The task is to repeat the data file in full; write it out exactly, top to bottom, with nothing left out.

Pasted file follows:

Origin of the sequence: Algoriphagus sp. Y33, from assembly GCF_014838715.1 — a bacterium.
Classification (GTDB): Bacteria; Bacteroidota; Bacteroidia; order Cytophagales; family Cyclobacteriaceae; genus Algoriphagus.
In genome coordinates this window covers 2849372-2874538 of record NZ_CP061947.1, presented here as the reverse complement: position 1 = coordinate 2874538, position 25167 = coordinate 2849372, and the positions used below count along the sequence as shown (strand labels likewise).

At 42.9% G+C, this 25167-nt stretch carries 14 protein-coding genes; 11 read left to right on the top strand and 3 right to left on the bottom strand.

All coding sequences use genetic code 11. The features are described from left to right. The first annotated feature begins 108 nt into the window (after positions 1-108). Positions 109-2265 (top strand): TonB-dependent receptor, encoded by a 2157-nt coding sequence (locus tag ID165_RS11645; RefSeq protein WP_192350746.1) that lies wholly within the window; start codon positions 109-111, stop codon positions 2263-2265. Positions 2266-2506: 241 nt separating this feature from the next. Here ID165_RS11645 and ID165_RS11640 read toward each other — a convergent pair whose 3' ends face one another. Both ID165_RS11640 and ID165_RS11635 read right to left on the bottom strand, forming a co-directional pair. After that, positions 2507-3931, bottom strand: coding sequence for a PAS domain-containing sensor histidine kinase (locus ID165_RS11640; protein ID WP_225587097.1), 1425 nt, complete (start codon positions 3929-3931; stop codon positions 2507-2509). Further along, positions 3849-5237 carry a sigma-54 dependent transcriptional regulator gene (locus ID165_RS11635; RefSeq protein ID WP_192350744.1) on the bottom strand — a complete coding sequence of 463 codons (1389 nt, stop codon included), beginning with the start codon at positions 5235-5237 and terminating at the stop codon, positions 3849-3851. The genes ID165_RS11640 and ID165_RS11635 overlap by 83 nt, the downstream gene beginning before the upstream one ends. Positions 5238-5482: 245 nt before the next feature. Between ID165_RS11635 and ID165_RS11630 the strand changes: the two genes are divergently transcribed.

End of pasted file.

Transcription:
Origin of the sequence: Algoriphagus sp. Y33, from assembly GCF_014838715.1 — a bacterium.
Classification (GTDB): Bacteria; Bacteroidota; Bacteroidia; order Cytophagales; family Cyclobacteriaceae; genus Algoriphagus.
In genome coordinates this window covers 2849372-2874538 of record NZ_CP061947.1, presented here as the reverse complement: position 1 = coordinate 2874538, position 25167 = coordinate 2849372, and the positions used below count along the sequence as shown (strand labels likewise).

At 42.9% G+C, this 25167-nt stretch carries 14 protein-coding genes; 11 read left to right on the top strand and 3 right to left on the bottom strand.

All coding sequences use genetic code 11. The features are described from left to right. The first annotated feature begins 108 nt into the window (after positions 1-108). Positions 109-2265 (top strand): TonB-dependent receptor, encoded by a 2157-nt coding sequence (locus tag ID165_RS11645; RefSeq protein WP_192350746.1) that lies wholly within the window; start codon positions 109-111, stop codon positions 2263-2265. Positions 2266-2506: 241 nt separating this feature from the next. Here ID165_RS11645 and ID165_RS11640 read toward each other — a convergent pair whose 3' ends face one another. Both ID165_RS11640 and ID165_RS11635 read right to left on the bottom strand, forming a co-directional pair. After that, positions 2507-3931, bottom strand: coding sequence for a PAS domain-containing sensor histidine kinase (locus ID165_RS11640; protein ID WP_225587097.1), 1425 nt, complete (start codon positions 3929-3931; stop codon positions 2507-2509). Further along, positions 3849-5237 carry a sigma-54 dependent transcriptional regulator gene (locus ID165_RS11635; RefSeq protein ID WP_192350744.1) on the bottom strand — a complete coding sequence of 463 codons (1389 nt, stop codon included), beginning with the start codon at positions 5235-5237 and terminating at the stop codon, positions 3849-3851. The genes ID165_RS11640 and ID165_RS11635 overlap by 83 nt, the downstream gene beginning before the upstream one ends. Positions 5238-5482: 245 nt before the next feature. Between ID165_RS11635 and ID165_RS11630 the strand changes: the two genes are divergently transcribed.